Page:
Mattel Inc. reported a higher-than-expected quarterly profit on lower costs, even as a stronger dollar hurt the world’s largest toy company’s revenue in the period covering the Christmas selling season.
The news came just weeks after smaller rival Hasbro Inc. forecast weak sales for the fourth quarter, citing weak post-Thanksgiving demand in the United States and Canada. The company is due to report results on Feb. 6.
International sales have been much higher for both Mattel and Hasbro, analysts have said. A stronger dollar, however, brings down the value of exported goods by U.S. companies.
Mattel, which derives roughly half its business from international markets, said fourth-quarter net sales rose 1 per cent to $2.15-billion. Analysts on average expected $2.22-billion, according to Thomson Reuters I/B/E/S.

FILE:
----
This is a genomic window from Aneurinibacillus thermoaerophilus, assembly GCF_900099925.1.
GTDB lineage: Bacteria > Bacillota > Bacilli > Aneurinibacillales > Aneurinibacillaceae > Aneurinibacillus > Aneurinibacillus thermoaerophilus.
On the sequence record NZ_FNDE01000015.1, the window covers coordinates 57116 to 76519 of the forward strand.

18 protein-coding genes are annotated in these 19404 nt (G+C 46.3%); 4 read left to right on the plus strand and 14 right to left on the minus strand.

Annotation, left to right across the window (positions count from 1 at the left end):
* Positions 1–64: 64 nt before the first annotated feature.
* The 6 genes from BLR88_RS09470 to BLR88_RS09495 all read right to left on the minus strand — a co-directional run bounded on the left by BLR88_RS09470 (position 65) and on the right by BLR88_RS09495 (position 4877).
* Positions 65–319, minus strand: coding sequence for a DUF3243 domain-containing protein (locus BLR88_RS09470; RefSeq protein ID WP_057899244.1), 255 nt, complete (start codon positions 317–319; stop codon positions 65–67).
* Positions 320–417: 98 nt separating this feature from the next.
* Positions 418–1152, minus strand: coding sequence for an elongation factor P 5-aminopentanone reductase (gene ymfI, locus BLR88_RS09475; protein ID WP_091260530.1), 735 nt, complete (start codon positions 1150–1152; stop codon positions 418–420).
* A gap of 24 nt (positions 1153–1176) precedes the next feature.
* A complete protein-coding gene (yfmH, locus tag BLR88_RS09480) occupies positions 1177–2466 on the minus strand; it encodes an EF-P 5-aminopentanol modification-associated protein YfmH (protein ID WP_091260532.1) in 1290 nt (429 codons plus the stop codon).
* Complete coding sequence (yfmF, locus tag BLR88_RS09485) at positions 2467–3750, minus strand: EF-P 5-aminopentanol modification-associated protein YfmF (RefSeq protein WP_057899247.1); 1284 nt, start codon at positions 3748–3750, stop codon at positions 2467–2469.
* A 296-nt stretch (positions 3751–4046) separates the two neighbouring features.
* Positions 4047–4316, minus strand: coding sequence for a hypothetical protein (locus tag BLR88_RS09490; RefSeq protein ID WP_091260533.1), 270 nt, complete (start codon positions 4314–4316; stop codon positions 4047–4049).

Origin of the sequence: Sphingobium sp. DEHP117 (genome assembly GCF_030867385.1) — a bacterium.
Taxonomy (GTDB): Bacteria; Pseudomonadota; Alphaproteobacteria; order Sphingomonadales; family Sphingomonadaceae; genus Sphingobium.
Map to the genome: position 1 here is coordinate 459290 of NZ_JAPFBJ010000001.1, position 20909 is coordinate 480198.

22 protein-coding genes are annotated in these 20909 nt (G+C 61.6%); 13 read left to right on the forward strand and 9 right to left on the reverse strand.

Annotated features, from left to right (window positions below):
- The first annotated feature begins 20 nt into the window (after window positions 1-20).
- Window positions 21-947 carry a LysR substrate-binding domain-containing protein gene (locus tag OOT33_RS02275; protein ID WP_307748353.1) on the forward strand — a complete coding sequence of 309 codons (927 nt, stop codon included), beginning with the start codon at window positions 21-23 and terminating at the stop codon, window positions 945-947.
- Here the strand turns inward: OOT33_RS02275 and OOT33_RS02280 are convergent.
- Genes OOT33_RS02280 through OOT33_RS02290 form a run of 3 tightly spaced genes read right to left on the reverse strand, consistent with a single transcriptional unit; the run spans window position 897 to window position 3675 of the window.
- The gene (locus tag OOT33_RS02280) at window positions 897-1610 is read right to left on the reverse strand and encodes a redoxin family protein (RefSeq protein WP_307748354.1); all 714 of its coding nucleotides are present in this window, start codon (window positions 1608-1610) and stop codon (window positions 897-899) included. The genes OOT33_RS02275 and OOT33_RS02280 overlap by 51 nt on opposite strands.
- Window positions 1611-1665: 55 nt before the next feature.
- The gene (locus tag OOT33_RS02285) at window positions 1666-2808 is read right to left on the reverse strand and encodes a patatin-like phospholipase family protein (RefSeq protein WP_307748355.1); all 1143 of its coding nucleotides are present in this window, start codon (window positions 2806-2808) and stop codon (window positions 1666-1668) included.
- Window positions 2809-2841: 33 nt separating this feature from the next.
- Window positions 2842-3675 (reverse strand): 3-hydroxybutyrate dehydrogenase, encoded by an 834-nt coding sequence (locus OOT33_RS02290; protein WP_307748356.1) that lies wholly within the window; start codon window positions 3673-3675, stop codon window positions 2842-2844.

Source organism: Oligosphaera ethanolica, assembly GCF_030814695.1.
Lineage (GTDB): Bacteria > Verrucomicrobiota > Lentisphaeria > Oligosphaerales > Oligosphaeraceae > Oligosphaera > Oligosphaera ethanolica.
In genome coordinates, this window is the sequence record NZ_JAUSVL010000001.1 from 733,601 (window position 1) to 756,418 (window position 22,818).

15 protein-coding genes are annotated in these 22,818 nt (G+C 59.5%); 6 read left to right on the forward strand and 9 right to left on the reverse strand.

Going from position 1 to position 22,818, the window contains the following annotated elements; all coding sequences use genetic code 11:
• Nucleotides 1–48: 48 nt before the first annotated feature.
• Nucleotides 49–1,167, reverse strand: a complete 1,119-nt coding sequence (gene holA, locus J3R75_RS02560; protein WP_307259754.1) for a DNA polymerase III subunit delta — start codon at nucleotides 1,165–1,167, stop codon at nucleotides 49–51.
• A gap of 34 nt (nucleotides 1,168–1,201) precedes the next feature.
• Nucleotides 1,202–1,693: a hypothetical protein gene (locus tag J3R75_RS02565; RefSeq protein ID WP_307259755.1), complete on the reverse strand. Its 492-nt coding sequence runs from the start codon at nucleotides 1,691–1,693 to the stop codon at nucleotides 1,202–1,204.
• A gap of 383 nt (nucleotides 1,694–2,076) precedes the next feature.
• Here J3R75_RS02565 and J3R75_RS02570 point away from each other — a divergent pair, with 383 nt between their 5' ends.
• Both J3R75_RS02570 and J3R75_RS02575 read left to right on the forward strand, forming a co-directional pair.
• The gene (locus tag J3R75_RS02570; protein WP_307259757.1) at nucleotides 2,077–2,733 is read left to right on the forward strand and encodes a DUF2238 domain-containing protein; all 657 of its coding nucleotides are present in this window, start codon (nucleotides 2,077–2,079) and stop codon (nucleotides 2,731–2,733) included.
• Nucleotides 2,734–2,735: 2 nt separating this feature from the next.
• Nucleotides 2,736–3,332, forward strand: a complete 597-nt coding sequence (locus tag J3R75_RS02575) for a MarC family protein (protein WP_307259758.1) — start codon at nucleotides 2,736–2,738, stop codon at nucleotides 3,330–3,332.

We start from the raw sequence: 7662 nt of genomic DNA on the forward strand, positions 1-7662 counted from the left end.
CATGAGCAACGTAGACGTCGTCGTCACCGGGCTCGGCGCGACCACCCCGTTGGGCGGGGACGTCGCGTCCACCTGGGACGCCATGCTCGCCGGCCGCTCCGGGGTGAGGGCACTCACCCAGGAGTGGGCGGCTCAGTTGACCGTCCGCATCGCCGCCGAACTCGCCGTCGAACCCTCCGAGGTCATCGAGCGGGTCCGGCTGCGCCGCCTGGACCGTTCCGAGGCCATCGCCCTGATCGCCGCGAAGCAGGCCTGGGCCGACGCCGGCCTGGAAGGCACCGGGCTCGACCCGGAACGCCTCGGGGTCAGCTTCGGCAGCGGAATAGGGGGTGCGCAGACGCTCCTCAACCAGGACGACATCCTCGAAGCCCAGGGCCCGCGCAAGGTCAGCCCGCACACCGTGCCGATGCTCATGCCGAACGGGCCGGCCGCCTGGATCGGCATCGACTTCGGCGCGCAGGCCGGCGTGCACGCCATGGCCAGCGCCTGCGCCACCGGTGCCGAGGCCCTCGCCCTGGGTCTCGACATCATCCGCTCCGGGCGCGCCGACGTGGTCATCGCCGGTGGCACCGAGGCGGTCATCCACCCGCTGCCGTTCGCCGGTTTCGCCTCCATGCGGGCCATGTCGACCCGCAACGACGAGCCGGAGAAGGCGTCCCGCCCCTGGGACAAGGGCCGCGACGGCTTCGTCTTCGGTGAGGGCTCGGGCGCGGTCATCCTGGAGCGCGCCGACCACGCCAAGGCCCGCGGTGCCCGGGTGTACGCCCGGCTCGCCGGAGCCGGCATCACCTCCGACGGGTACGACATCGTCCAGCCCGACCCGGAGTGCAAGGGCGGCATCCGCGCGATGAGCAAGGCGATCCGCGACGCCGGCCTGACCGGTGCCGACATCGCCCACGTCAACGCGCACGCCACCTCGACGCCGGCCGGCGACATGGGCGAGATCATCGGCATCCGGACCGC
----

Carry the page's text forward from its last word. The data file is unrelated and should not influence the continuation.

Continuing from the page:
The maker of Barbie dolls, Hot Wheels cars and Fisher-Price toys said net income rose to $370.6-million, or $1.07 a share, from $325.2-million, or 89 cents a share, a year earlier.
Analysts were looking for a profit of $1.01 a share.
Despite the sales miss, Mattel clearly exhibited a much better performance than its rival in the holiday season and even gained share from Hasbro, NPD data showed.
“U.S. retail category trends remain most favourable for Mattel,” Wells Fargo analyst Tim Conder has said, stressing that demand was strong for its Barbie dolls, Monster High dolls, WWE action figures, Hot Wheels cars, and Thomas & Friends toys even as its Fisher-Price business continued to struggle.
On Tuesday, Mattel also set a first-quarter cash dividend of 31 cents a share, reflecting an annual payout of $1.24. That represents a 35-per-cent increase from last year.
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